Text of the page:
The new building under construction for the Utah Museum of Natural History on the University of Utah campus in Salt Lake City is a green work in progress.
The 165,000-sq-ft museum, nestled in the hillside of a 17-acre lot bisected by the Bonneville Shoreline Trail, has a host of environmentally conscious building initiatives, including a pervious concrete parking lot and sidewalks, a building skin made of locally harvested copper and rock products, a wind turbine, and a roof with sections of native-seeded plants. The project is designed to inspire an appreciation for science and represent Utah’s magnificent natural history, landscape and future.
The walls of the building are being constructed with a one-of-a kind concrete that’s a testament to local scientific innovation and the recycling of Utah’s own local natural resources.
According to Will Hopkins, a principal for general contractor Big-D Construction of Salt Lake City, the initial project specifications called for slag cement due to its white color and recycled content value. The problem initially was no ready-mix company in Utah had developed a self-consolidating mix that contained slag cement. But experts at Jack B. Parson Cos. of Ogden stepped up to the challenge, designing an innovative, self-consolidating concrete mix that combines Portland cement, slag and Class F fly ash (a product recycled from coal-fired power plants).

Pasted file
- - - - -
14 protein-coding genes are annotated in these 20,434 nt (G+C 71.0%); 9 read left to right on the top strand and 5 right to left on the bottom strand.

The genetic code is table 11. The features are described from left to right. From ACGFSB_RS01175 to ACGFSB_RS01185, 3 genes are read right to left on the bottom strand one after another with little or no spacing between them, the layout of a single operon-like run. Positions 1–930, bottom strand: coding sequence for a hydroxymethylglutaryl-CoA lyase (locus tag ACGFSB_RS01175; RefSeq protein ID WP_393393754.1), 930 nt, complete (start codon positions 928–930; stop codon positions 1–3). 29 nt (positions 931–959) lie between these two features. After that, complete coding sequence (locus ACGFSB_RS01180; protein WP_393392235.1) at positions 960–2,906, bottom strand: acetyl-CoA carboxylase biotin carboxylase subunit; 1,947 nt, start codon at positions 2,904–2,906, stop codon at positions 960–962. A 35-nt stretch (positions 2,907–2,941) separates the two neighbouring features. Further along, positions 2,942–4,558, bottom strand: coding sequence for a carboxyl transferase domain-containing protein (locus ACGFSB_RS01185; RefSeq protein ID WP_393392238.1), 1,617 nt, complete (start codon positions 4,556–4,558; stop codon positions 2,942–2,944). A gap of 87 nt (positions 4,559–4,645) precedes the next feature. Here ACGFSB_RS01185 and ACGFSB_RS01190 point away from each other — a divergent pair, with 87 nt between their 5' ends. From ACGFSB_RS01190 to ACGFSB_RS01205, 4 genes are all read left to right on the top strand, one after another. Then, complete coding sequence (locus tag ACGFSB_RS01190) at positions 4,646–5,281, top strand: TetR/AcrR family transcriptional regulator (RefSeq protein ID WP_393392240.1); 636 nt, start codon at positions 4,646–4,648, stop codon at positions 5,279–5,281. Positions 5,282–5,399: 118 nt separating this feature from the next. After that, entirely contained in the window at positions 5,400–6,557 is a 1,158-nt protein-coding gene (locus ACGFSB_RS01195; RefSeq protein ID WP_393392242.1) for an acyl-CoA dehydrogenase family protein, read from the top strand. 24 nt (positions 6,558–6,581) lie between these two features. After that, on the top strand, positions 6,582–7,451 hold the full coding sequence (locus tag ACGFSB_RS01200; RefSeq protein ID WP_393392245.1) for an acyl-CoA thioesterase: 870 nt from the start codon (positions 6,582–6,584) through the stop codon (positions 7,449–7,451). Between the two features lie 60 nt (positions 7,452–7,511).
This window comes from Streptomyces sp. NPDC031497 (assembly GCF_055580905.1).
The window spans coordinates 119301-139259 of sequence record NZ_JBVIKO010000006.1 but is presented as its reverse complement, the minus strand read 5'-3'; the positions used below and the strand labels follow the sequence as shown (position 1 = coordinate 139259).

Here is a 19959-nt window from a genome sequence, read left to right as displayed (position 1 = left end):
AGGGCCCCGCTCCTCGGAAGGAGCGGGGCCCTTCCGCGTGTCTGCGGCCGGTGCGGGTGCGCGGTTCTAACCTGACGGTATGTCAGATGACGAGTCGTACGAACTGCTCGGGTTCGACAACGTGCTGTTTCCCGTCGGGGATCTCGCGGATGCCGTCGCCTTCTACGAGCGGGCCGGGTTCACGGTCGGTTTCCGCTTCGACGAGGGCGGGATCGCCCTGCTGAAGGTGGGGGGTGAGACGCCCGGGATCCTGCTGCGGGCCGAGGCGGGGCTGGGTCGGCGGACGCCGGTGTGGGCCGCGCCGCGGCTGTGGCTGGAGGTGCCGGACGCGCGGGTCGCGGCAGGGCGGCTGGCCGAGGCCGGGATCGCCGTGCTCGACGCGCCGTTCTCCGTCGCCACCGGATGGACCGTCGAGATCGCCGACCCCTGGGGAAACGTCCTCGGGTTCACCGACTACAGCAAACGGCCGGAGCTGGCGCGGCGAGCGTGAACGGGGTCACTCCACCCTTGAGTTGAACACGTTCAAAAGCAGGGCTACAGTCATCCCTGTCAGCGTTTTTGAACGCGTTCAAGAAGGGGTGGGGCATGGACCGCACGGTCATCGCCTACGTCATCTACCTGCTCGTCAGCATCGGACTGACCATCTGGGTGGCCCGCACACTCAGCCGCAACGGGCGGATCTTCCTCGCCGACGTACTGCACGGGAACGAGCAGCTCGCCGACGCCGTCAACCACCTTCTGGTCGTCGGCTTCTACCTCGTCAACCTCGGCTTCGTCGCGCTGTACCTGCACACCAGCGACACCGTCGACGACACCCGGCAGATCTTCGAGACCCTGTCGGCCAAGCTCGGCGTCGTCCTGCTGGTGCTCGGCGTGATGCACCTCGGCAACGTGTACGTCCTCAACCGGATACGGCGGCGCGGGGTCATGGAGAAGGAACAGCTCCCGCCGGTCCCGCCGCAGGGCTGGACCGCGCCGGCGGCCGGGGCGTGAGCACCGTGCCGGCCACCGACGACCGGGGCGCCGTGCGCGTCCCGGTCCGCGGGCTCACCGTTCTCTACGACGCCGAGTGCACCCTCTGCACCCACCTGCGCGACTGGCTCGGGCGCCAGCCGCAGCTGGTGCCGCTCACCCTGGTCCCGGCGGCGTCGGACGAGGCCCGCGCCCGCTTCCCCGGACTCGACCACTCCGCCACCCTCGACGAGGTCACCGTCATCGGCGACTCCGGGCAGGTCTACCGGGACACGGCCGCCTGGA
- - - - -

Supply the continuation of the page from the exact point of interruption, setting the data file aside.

Slag is a recycled material that comes as a byproduct from iron manufacturing. Its particle shape is more jagged than Portland cement particles, resulting in a less flowable mix. A fluid and flowable mix was especially important for the museum project because of the unique architecture of the building, which features walls more than 30 ft tall with high and congested reinforcing.
“We had to be innovative in our mix design,” says Lou Nicoletti, quality control manager for Jack B. Parson Companies. “We knew that the best choice for this project would be a self-consolidating mix. We enhanced the originally prescribed mix by incorporating Class F fly ash to improve flowability and architectural appeal. The finished concrete mirrors the unique board forming system required for this project. In the end, adding fly ash made the concrete lighter, brighter, and more aesthetically pleasing.”
Nicoletti reported that despite containing only 300 lb. of Portland cement in the mix design, the concrete has greatly exceeded its specified strength achieving a 10,000 PSI average. And, while hydration stabilizers – which typically prolong the set time of cement in concrete – have been added to the mix, workers have been able to strip forms in less than 12 hours after pouring.
Senior project manager for Big-D Construction, Leon Nelson, adds, “One of the most significant aspects of the project is the teamwork involved. The main participants on this project are located across the country and everyone has done a great job of establishing a cooperative, problem-solving culture.”
The new building for the museum, to be called The Rio Tinto Center, is scheduled to be one of the largest buildings in the Salt Lake Valley to receive LEED-Gold certification.
The building will be completed in fall 2011 and will house the museum’s 1.2-million-piece collection of rocks, fossils, and artifacts. Polshek Partnership designed the unique structure. Salt Lake-based GSBS Architects is the architect-of-record.